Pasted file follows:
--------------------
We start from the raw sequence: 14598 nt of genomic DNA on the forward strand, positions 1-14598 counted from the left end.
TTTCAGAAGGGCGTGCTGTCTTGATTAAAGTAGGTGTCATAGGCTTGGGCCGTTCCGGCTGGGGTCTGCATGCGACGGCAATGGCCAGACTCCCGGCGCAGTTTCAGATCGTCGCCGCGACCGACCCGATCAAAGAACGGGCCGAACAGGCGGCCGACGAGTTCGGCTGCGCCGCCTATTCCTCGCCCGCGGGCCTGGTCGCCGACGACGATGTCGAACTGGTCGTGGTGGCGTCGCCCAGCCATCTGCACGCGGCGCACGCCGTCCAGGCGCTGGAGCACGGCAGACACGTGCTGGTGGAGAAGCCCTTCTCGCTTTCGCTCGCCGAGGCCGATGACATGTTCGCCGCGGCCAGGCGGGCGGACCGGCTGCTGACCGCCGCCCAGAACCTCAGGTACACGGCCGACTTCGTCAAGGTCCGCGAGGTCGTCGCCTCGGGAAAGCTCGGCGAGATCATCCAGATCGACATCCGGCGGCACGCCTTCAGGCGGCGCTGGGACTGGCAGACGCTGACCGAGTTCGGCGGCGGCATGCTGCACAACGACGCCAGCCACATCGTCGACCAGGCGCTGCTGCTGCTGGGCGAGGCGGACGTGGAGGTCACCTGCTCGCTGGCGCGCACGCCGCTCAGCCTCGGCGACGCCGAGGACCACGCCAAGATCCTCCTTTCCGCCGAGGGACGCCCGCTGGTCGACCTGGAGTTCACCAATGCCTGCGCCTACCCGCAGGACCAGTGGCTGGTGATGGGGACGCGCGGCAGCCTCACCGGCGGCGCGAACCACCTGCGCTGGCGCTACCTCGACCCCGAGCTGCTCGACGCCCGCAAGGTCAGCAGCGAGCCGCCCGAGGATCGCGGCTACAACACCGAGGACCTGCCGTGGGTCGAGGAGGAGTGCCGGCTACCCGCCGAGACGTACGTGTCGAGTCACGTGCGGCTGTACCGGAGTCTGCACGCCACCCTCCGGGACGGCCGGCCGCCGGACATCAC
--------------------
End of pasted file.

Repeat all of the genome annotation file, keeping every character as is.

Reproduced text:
We start from the raw sequence: 14598 nt of genomic DNA on the forward strand, positions 1-14598 counted from the left end.
TTTCAGAAGGGCGTGCTGTCTTGATTAAAGTAGGTGTCATAGGCTTGGGCCGTTCCGGCTGGGGTCTGCATGCGACGGCAATGGCCAGACTCCCGGCGCAGTTTCAGATCGTCGCCGCGACCGACCCGATCAAAGAACGGGCCGAACAGGCGGCCGACGAGTTCGGCTGCGCCGCCTATTCCTCGCCCGCGGGCCTGGTCGCCGACGACGATGTCGAACTGGTCGTGGTGGCGTCGCCCAGCCATCTGCACGCGGCGCACGCCGTCCAGGCGCTGGAGCACGGCAGACACGTGCTGGTGGAGAAGCCCTTCTCGCTTTCGCTCGCCGAGGCCGATGACATGTTCGCCGCGGCCAGGCGGGCGGACCGGCTGCTGACCGCCGCCCAGAACCTCAGGTACACGGCCGACTTCGTCAAGGTCCGCGAGGTCGTCGCCTCGGGAAAGCTCGGCGAGATCATCCAGATCGACATCCGGCGGCACGCCTTCAGGCGGCGCTGGGACTGGCAGACGCTGACCGAGTTCGGCGGCGGCATGCTGCACAACGACGCCAGCCACATCGTCGACCAGGCGCTGCTGCTGCTGGGCGAGGCGGACGTGGAGGTCACCTGCTCGCTGGCGCGCACGCCGCTCAGCCTCGGCGACGCCGAGGACCACGCCAAGATCCTCCTTTCCGCCGAGGGACGCCCGCTGGTCGACCTGGAGTTCACCAATGCCTGCGCCTACCCGCAGGACCAGTGGCTGGTGATGGGGACGCGCGGCAGCCTCACCGGCGGCGCGAACCACCTGCGCTGGCGCTACCTCGACCCCGAGCTGCTCGACGCCCGCAAGGTCAGCAGCGAGCCGCCCGAGGATCGCGGCTACAACACCGAGGACCTGCCGTGGGTCGAGGAGGAGTGCCGGCTACCCGCCGAGACGTACGTGTCGAGTCACGTGCGGCTGTACCGGAGTCTGCACGCCACCCTCCGGGACGGCCGGCCGCCGGACATCAC